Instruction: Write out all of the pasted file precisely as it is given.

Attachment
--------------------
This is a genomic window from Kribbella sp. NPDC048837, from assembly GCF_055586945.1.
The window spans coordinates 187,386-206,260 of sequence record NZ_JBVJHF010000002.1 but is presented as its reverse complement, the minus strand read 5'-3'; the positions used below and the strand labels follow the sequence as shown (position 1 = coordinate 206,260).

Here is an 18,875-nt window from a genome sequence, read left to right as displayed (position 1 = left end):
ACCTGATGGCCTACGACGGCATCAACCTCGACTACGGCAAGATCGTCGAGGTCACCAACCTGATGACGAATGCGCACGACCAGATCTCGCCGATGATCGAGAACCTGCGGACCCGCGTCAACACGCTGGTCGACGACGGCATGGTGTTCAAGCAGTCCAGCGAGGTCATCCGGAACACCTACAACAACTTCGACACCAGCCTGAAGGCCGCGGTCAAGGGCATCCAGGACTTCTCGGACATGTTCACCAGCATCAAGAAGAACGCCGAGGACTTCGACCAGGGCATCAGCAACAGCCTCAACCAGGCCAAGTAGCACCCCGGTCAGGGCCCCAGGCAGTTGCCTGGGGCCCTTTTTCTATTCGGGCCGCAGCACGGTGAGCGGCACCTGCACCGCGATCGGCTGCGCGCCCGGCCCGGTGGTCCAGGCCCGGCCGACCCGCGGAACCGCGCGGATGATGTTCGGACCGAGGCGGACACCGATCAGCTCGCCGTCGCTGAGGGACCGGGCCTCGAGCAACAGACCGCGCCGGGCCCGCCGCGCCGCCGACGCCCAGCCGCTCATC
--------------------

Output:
This is a genomic window from Kribbella sp. NPDC048837, from assembly GCF_055586945.1.
The window spans coordinates 187,386-206,260 of sequence record NZ_JBVJHF010000002.1 but is presented as its reverse complement, the minus strand read 5'-3'; the positions used below and the strand labels follow the sequence as shown (position 1 = coordinate 206,260).

Here is an 18,875-nt window from a genome sequence, read left to right as displayed (position 1 = left end):
ACCTGATGGCCTACGACGGCATCAACCTCGACTACGGCAAGATCGTCGAGGTCACCAACCTGATGACGAATGCGCACGACCAGATCTCGCCGATGATCGAGAACCTGCGGACCCGCGTCAACACGCTGGTCGACGACGGCATGGTGTTCAAGCAGTCCAGCGAGGTCATCCGGAACACCTACAACAACTTCGACACCAGCCTGAAGGCCGCGGTCAAGGGCATCCAGGACTTCTCGGACATGTTCACCAGCATCAAGAAGAACGCCGAGGACTTCGACCAGGGCATCAGCAACAGCCTCAACCAGGCCAAGTAGCACCCCGGTCAGGGCCCCAGGCAGTTGCCTGGGGCCCTTTTTCTATTCGGGCCGCAGCACGGTGAGCGGCACCTGCACCGCGATCGGCTGCGCGCCCGGCCCGGTGGTCCAGGCCCGGCCGACCCGCGGAACCGCGCGGATGATGTTCGGACCGAGGCGGACACCGATCAGCTCGCCGTCGCTGAGGGACCGGGCCTCGAGCAACAGACCGCGCCGGGCCCGCCGCGCCGCCGACGCCCAGCCGCTCATC